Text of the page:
Independence

03/28/2012

 
I am doing a little catching up on "independence" guidance per AICPA guidelines (American institute of CPAs). The basic theory is that providing attestation services (reviewing financial information to verify to its accuracy)- that these services should be independent of the client. That there are inherent conflicts that can arise when a CPA is not independent. For example, if I owned a company that I was selling to you- if I told you I was a CPA, so you should trust me that the financials are accurate, would or should you trust my opinion?
No. You should not trust my opinion, because there is not independence in appearance or in mind. 

We may not be held to the AICPA standards of independence, but we hold to the values. Bern Medical provides a review of the procedures performed to discover certain procedures that were never billed. We are independent of the billing company and of the provider. We just care about discovering opportunities and/or verifying that all items were captured.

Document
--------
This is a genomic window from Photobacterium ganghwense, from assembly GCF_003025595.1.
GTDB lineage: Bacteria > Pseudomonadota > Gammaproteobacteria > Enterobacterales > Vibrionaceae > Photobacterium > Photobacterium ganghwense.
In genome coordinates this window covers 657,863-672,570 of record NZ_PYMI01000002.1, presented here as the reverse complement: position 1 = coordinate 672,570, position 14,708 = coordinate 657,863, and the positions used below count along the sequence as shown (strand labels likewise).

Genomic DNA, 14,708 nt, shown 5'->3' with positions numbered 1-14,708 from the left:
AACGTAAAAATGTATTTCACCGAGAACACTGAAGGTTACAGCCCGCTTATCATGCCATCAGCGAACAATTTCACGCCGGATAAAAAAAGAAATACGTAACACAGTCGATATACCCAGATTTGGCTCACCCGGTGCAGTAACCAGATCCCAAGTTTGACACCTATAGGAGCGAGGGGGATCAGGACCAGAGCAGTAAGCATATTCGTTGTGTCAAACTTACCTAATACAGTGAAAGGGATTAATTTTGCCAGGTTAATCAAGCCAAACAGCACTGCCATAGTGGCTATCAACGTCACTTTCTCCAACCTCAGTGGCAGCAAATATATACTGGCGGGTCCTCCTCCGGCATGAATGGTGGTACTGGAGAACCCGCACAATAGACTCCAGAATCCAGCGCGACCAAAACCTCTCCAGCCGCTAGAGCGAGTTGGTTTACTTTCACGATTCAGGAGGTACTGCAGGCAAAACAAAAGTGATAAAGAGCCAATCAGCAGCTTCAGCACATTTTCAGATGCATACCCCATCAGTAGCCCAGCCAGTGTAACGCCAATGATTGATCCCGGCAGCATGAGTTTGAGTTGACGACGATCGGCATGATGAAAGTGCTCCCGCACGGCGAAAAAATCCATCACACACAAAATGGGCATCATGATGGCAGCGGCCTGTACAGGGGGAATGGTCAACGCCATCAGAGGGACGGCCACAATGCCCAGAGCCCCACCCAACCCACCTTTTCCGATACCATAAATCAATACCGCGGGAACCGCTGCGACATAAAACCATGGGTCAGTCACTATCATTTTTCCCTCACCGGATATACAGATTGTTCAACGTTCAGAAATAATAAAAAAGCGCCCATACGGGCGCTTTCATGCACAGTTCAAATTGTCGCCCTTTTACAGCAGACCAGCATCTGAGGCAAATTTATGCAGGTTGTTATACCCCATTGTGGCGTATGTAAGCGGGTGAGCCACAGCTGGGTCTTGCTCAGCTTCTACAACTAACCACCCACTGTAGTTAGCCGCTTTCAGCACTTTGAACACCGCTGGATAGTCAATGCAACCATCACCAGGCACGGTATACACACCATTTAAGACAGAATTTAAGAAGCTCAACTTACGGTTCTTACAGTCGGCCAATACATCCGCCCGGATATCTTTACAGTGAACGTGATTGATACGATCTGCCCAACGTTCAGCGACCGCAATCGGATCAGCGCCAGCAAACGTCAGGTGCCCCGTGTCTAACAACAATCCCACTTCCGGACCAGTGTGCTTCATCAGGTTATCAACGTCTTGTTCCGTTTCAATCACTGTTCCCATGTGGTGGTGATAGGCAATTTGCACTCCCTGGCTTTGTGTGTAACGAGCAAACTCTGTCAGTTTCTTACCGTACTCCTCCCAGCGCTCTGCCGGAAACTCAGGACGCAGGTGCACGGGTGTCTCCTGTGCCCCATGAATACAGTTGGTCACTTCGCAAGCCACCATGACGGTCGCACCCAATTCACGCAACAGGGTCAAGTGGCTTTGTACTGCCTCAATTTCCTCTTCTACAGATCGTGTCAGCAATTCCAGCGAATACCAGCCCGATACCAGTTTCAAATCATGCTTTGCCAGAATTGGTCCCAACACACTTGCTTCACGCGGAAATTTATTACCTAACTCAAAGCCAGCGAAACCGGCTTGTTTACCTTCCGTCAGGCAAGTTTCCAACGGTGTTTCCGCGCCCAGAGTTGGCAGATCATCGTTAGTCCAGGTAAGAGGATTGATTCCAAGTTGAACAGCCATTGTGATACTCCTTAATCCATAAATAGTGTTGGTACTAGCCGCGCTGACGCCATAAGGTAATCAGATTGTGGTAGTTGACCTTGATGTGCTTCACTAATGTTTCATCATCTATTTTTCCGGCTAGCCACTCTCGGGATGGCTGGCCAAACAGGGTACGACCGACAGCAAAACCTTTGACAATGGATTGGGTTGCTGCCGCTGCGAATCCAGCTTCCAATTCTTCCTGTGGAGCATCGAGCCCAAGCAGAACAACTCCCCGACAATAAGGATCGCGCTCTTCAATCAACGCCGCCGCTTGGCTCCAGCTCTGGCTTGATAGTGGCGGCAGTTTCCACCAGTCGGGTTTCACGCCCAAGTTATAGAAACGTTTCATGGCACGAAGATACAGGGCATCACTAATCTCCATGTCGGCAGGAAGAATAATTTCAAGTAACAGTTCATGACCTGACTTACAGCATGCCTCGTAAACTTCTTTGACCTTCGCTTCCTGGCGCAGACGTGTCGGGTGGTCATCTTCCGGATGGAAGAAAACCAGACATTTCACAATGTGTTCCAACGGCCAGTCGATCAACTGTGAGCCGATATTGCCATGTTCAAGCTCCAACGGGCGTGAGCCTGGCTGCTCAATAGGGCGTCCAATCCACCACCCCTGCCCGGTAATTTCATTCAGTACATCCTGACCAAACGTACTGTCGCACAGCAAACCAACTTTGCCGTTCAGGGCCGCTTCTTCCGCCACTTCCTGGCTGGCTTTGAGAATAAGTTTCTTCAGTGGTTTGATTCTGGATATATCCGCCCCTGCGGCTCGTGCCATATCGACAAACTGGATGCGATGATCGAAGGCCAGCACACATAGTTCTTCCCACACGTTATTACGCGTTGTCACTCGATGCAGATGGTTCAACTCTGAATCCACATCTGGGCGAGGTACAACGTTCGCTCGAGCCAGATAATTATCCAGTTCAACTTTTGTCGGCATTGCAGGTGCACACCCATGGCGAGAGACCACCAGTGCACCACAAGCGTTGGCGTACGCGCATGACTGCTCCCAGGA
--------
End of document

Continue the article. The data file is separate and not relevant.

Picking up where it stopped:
Can a similar review be done by the billing company or the billing department? Of course, if they developed or acquired the technology or spent significant time. Auditing selections could also be made to help make discoveries. But when you are around 98-99% capture- you likely won't discover anything through selections- let alone all items that were missed.

But the real problem with having the review done by people that perform the billing function is independence. Stated from AICPA section 100-1 on IndependenceIndependence is defined as:

  1. Independence of mind—The state of mind that permits the performance of an attest service without being affected by influences that compromise professional judgment, thereby allowing an individual to act with integrity and exercise objectivity and professional skepticism.
  2. Independence in appearance—The avoidance of circumstances that would cause a reasonable and informed third party, having knowledge of all relevant information, including safeguards fn 2 applied, to reasonably conclude that the integrity, objectivity, or professional skepticism of a firm or a member of the attest engagement team had been compromised.
 


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